W.G. Dunlop, AFP
Last updated: 19 October, 2012

Syrian rebels make their own weapons

Lightly-armed Syrian rebels who face the warplanes, artillery and tanks of loyalists have turned to making their own weapons, even rigging a video game controller to fire mortar rounds.

The ragtag forces fighting to topple President Bashar al-Assad’s regime face shortages of almost everything, including ammunition, but they especially lack longer-range, heavier arms, and anti-aircraft weapons.

At a location in Aleppo province that rebels asked not be identified by name, arms-maker Abu al-Fadhel showed off a row of homemade weapons including a hand-grenade, a portable rocket-launcher, and various rockets with explosive warheads he said have ranges of up to several kilometres (miles).

He said that as the range of the rockets is known, they can be aimed with the help of Google and a compass.

Abu al-Fadhel, who wore a keffiyeh scarf over his face so his identity was not revealed on camera, said he was a scientific researcher and inventor who has worked in a number of fields.

But he has other experience also relevant to arms-making.

“I was an engineer, an explosives engineer in the Syrian Arab Army” in the 1970s, he said. “I graduated from the School of Military Engineering, in explosives engineering.”

But Abu al-Fadhel has since turned strongly against the Syrian regime.

“I did not decide to make rockets or weapons only, I decided to fight this tyrant and unjust ruler who is raining shells… on his people, who killed our children and displaced our women. Even my son was martyred in one of the battles,” he said.

A Syrian fighter jet could be seen carrying out strafing runs as Abu al-Fadhel spoke standing near his row of locally-made weapons — a stark illustration of the disparity in arms in the conflict.

It is necessary for the rebels to make weapons “because we lack all Western or foreign aid,” he said.

Abu al-Fadhel said he worked on the first rockets by himself, but working with others, as he does now, is far more productive.

“If I was (working) alone, maybe I would make one per day, but I have the capability to make hundreds per day,” he claimed. “We have a production line, we have technicians.”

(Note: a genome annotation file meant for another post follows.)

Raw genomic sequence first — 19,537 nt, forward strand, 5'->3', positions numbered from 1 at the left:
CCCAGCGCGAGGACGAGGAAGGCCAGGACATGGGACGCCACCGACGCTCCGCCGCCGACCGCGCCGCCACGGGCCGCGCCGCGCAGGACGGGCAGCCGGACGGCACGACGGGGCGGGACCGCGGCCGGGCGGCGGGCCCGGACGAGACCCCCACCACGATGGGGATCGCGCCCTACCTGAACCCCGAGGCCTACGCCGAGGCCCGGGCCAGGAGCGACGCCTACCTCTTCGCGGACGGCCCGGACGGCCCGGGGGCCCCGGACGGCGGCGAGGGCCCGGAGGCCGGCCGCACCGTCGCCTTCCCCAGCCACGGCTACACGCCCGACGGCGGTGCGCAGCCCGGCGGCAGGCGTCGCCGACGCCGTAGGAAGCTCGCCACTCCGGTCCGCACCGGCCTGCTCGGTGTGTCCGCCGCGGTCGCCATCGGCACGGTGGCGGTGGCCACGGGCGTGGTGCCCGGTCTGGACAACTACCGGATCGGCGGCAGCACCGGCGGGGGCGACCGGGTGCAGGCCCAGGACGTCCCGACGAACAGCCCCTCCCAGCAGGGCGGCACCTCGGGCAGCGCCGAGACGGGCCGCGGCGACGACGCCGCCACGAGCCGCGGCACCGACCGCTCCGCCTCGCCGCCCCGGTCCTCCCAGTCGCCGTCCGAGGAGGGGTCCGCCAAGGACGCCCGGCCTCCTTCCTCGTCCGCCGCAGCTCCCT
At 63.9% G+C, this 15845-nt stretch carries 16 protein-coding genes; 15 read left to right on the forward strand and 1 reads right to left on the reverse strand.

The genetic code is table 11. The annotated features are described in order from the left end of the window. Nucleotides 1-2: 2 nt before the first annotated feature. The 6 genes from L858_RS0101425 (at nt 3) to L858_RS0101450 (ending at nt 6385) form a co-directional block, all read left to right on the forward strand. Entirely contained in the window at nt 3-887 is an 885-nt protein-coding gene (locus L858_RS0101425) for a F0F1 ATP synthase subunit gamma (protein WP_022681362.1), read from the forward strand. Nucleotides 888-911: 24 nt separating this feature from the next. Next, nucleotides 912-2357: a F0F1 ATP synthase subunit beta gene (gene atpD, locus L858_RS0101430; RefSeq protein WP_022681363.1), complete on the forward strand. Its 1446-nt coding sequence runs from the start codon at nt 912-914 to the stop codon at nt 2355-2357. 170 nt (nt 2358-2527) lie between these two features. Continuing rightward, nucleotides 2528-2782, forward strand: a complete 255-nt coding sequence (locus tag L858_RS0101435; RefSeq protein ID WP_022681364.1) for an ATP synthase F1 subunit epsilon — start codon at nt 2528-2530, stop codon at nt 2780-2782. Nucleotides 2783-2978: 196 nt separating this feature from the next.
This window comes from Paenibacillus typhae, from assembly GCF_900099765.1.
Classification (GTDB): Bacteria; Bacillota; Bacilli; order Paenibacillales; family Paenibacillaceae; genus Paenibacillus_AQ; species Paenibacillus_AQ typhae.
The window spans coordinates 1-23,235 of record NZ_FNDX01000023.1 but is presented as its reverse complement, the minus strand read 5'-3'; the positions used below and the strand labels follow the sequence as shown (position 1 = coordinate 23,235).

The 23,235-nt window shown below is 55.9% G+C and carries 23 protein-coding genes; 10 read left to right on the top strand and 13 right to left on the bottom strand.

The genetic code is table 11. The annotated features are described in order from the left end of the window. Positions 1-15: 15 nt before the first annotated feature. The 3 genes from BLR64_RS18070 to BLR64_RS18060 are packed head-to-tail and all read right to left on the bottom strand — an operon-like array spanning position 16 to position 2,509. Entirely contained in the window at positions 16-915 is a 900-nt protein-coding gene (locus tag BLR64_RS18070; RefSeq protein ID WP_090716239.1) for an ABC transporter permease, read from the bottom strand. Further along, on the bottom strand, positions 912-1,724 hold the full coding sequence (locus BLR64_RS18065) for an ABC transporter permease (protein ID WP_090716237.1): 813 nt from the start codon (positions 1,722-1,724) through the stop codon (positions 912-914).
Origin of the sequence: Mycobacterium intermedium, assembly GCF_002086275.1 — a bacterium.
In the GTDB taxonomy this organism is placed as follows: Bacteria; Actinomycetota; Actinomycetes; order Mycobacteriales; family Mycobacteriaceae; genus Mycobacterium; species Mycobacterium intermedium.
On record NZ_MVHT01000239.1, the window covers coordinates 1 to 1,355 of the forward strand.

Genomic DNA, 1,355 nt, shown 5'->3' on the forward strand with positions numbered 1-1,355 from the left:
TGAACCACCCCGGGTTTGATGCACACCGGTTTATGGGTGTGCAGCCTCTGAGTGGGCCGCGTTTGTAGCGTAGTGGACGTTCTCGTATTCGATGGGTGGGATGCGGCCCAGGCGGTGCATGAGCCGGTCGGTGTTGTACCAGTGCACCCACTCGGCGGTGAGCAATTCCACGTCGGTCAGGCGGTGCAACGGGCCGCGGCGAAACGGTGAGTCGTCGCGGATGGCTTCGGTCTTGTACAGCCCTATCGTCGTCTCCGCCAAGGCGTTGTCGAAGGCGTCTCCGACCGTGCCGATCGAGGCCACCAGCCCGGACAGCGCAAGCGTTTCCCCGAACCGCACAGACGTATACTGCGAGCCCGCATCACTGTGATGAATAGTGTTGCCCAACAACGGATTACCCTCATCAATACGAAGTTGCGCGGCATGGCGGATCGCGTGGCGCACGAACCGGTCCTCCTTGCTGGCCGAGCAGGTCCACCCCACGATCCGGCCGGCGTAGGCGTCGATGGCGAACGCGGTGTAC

Abu al-Fadhel said the materials for the weapons can be locally obtained: “We have the materials available, as we make them with our hands,” or can buy them.

The weapons have been sent around Aleppo province and to Idlib, and he is even in contact with people in the embattled city of Homs, he said.

In Aleppo, a main battleground between the rebels and Assad’s forces, various homemade weapons are in use, though some display problems that still need to be ironed out.

In the Old City area, rebels struggled to unload a grey-painted mortar — which is powered by a car battery and fired using a PlayStation video game controller attached to a long cable — from the back of a small truck.

They cleaned its two tubes, then loaded it with locally-made mortar rounds for a strike against regime forces.

From a safe distance, a rebel who gave his name as Abu Hurriyah (Father of Freedom) used the controller to trigger a spring-loaded rod on the end of one of the tubes that strikes the end of the round, firing it.

It launched with a boom followed a few seconds later by a blast as it landed.

The rebels shouted “Allahu akbar (God is greatest)!”

But an attempt to fire a second round failed, and the mortar was packed up for later use.

“Our revolution, as God knows, is a poor revolution. We have arrived at one year and eight months, and our people are being struck by the… highest types of weapons, you know, MiG aircraft, helicopters, missiles, tanks, and artillery,” Abu Hurriyah said.

Asked how the mortar came to be, he explained: “Some of the guys who have an idea about this work brought a mortar… captured from the regime, and… saw how it was made,” and tried to make one.

“The mortar we took from the regime has one tube. Now, by the grace of God, we made a mortar with two tubes, and two days ago, we made one with four tubes,” he continued.

A less-effective locally-made weapon was in use not far away.

A rebel fighter, Jumaa Mustafa, checked the weapon — a large slingshot, its metal frame weighted down with rocks — then took a small, cylindrical bomb out of a bag nearby.

He placed the bomb in a pouch on the slingshot, pulled it back, and another fighter lit the fuse.

Mustafa released the bomb, but instead of flying toward Assad’s forces as intended, it went across the courtyard in which the slingshot was set up, exploding in a cloud of dust. As it was a small bomb, no one was injured.

Mustafa then took practice shots using stones but was not satisfied, eventually throwing bombs by hand instead.

Rebels carry home-made hand grenades across Aleppo, and have fashioned wooden stocks to replace those missing from the end of some Kalashnikov assault rifles.

In the Sakhur area, a fighter named Thair proudly showed off a bomb made out of a small gas canister, a fuse sticking out of the top — perhaps not the wisest thing to do in the street when the area is under artillery bombardment.

More such improvised bombs are stored in a nearby building.

But however many rockets, bombs and other weapons the rebels make, they will not be able to close the massive gap in arms between Assad’s forces and theirs, except by foreign assistance — a fact Abu al-Fadhel seems to know all too well.

“Help us,” he pleaded, as the jet circles nearby.